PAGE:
NEW YORK (FOX 5 NEWS) - Amid mounting controversy, Oscar Lopez Rivera, the Puerto Rican nationalist and ex-con, has agreed to step aside from "any formal role" in this year's National Puerto Rican Day Parade, according to New York City Mayor Bill de Blasio.
"The parade has always been about Puerto Rico and Puerto Ricans, not any one participant. It is a celebration of a culture and community at the center of what makes New York City great," de Blasio said in a statement. "Unfortunately, the parade and the plight of Puerto Rico have been overshadowed by needless controversy.
Originally, parade organizers had given Lopez Rivera the new title of "national freedom hero" and planned to honor him at the parade. That prompted some people to protest, some officials to boycott the parade, and many sponsors to drop support because of Lopez Rivera's controversial past.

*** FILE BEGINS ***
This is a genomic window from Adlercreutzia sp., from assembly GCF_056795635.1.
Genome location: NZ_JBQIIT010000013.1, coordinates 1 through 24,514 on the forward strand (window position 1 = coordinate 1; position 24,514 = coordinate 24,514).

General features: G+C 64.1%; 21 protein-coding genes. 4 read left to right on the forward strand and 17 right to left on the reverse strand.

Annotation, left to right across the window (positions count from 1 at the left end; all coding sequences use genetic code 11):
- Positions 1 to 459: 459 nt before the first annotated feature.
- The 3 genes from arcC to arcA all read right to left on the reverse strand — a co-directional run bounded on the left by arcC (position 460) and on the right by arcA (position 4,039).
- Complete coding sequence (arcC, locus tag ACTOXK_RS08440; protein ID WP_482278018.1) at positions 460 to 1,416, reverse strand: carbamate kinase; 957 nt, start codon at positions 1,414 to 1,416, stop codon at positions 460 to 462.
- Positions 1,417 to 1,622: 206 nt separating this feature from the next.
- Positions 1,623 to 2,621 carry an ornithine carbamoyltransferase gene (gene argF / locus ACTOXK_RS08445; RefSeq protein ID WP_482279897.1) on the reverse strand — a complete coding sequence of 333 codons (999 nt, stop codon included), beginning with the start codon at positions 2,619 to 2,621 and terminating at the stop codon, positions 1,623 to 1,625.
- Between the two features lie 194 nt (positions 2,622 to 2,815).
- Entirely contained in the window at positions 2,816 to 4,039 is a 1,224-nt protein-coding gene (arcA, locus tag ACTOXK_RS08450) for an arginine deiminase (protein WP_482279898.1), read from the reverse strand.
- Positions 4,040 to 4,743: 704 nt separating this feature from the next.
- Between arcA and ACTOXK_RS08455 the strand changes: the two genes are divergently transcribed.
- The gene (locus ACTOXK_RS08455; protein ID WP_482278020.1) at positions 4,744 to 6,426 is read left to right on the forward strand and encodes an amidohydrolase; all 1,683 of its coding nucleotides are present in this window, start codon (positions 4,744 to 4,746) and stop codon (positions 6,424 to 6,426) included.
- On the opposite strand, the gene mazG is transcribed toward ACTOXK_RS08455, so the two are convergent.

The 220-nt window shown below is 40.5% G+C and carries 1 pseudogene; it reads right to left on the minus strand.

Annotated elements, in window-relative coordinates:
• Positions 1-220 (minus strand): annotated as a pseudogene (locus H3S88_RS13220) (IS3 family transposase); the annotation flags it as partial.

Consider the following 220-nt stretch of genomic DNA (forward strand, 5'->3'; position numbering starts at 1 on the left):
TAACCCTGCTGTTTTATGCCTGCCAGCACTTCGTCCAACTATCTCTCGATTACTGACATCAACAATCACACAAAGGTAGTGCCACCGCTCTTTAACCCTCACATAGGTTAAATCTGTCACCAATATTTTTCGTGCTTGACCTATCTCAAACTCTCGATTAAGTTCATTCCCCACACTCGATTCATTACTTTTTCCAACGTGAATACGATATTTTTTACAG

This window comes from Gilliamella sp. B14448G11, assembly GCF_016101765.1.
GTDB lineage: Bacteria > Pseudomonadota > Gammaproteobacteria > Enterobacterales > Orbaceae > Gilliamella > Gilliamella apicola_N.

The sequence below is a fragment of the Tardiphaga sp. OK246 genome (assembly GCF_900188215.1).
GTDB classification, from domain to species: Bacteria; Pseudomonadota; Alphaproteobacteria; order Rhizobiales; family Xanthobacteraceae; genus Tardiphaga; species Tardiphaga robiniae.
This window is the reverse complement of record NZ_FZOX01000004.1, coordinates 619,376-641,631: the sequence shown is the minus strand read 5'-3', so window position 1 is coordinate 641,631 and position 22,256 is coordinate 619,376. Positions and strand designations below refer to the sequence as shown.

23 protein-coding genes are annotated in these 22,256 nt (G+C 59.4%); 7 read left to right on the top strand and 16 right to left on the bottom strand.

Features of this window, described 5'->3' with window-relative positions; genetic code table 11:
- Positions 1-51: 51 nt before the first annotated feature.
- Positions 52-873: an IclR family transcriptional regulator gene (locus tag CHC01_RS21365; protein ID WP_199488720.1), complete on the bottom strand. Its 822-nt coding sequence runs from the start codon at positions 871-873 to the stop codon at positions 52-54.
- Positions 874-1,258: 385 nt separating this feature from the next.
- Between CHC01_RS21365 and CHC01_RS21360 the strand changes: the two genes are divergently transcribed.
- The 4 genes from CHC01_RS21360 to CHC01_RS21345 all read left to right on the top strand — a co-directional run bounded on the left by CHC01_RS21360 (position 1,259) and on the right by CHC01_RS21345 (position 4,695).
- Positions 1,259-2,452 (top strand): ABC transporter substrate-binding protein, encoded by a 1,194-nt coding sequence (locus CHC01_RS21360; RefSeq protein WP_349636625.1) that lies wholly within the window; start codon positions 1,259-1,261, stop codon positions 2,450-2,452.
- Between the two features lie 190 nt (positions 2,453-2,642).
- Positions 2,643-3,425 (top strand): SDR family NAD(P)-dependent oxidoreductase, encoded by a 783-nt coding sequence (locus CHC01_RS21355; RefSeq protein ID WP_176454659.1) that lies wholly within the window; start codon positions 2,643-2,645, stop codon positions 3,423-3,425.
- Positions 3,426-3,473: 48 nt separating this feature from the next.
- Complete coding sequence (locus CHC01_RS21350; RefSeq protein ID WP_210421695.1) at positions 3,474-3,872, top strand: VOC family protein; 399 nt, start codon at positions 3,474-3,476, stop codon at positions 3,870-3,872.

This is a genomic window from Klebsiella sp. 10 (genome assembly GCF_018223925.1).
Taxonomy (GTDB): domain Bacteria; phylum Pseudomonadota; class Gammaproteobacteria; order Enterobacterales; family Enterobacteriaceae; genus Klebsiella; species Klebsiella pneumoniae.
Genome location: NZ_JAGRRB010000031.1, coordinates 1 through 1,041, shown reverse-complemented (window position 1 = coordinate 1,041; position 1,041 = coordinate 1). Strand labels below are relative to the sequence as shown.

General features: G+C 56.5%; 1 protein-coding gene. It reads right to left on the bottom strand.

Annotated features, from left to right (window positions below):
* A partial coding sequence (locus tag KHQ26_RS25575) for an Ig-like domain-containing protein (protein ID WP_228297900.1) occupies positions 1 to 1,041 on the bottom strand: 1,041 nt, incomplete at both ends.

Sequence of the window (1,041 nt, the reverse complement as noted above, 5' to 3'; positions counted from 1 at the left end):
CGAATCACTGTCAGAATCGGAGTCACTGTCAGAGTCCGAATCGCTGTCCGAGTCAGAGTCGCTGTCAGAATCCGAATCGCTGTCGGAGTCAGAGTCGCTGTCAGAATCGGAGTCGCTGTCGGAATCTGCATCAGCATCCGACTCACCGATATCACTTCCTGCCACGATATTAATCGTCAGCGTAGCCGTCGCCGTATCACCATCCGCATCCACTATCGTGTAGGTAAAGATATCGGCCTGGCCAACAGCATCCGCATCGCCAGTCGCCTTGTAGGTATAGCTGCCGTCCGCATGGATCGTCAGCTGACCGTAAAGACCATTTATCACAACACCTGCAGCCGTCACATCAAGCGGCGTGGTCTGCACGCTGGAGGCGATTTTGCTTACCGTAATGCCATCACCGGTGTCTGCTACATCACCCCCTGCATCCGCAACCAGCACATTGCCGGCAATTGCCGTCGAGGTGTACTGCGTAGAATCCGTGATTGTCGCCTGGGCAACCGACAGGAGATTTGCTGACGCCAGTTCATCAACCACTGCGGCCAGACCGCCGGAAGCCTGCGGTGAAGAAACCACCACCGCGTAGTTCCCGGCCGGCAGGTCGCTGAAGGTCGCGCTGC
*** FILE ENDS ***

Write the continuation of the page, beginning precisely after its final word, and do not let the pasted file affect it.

Lopez Rivera, who was just released from federal custody after almost 36 years, was a leader of FALN, a Puerto Rican nationalist group that claimed responsibility for many bombings in the United States in the 1970s.
A recent rally of supporters for Lopez Rivera included union leaders and members and City Council Speaker Melissa Mark-Viverito, who said that Lopez Rivera's critics are wrong on the facts.
Lopez Rivera was convicted on charges of running guns and bomb-making materials. He was never charged in any of the bombings that FALN claimed. His supporters say he was fighting for the independence of Puerto Rico from the United States and was a political prisoner.
In his final days in the White House, President Barack Obama commuted Oscar Lopez's sentence.
"Puerto Rico and its 3.5 million people, many of whom are family and loved ones of New Yorkers, are in the midst of an economic collapse and health care crisis that threatens their future," de Blasio said. "Our fellow Americans in Puerto Rico deserve help from Washington and they are not receiving it. This should be our singular focus when it comes to Puerto Rico and our city's parade."